Transportation

Fallen Bus Driver’s Daughter Inspired by Street Co-Naming

June 1, 2015
By Marc Bussanich 

Brooklyn, NY—Almost seven years after Edwin Thomas was tragically slain by a passenger while driving his bus in Brooklyn, family members, MTA officials and TWU Local 100 leaders and members gathered on Friday in Flatlands to honor Mr. Thomas by co-naming East 49th Street “Edwin Thomas Way.” 

He worked out of the Flatbush Bus Depot, which sits at the corner of East 49th Street, which also bears a plague bearing his smiling face. On December 1, 2008 a passenger who didn’t pay his fare asked Thomas for a transfer. When Thomas told him no because he didn’t pay for the ride, the passenger first struck him in the head and then fled. But the passenger returned, pushing his way through the door and fatally stabbing Mr. Thomas.

In the accompanying video, we interviewed Mr. Thomas’s daughter, Edley, who spoke eloquently about her father during the ceremony just before she and her brother helped unveil the street sign that now bears her father’s name.

We asked her what was the most inspiring moment of the ceremony to honor her father.

“The most inspiring was to see everybody coming out to support and recognize my father as being the bus driver that fought for his community and did everything that he was supposed to,” said Edley Thomas.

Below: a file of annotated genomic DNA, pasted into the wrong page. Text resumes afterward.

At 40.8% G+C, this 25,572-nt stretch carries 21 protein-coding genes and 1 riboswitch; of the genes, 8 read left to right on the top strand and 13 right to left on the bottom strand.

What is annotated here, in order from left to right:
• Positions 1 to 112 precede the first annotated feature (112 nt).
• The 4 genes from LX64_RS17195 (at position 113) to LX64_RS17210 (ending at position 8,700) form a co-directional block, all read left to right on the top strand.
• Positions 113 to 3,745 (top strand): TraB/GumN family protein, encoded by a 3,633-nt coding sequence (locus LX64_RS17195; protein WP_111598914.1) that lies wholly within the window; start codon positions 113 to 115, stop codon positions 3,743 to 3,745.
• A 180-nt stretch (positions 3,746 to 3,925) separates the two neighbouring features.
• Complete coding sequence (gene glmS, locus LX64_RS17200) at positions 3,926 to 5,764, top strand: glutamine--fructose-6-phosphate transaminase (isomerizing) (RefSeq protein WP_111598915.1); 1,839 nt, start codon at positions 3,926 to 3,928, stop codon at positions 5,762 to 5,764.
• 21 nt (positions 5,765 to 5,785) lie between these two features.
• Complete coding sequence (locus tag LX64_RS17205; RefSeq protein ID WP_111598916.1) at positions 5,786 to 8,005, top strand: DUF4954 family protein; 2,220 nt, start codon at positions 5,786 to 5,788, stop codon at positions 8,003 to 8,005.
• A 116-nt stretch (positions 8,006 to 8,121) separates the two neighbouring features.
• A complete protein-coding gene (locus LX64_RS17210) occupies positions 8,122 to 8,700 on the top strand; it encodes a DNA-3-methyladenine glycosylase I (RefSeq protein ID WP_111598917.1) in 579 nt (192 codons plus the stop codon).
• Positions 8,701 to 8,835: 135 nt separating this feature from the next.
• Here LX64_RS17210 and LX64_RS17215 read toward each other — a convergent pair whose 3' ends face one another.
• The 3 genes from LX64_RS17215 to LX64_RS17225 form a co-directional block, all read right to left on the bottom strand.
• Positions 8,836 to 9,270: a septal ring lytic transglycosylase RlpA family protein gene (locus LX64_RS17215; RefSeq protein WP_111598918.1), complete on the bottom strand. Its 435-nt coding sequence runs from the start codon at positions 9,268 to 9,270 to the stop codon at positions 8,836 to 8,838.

When it was time for she and her brother to speak on stage about their father, she told the audience that at first they wanted to write a speech down on paper but soon realized that it would be better to speak about their father from the gut.

“Once I got on stage I completely froze because I wanted to say more things. But everyone was here to celebrate my dad and that was the best part.”

She said that many of her father’s passengers enjoyed his personality.

“My dad used to pick me up to ride with him on the B46 and he would tell jokes. Everybody adored him because he was a beautiful man and he made people laugh.”

She’s proud that East 49th Street is now also “Edwin Thomas Way.”

“This means everything to me, because I went through this journey, along with TWU [Local 100], to make this happen [by] going to meetings with the Mayor so that he could approve it was the most amazing thing I did in my life just for my father,” said Edley Thomas.

@marcbuss marc@laborpress.org

 

 

 

May 30, 2015

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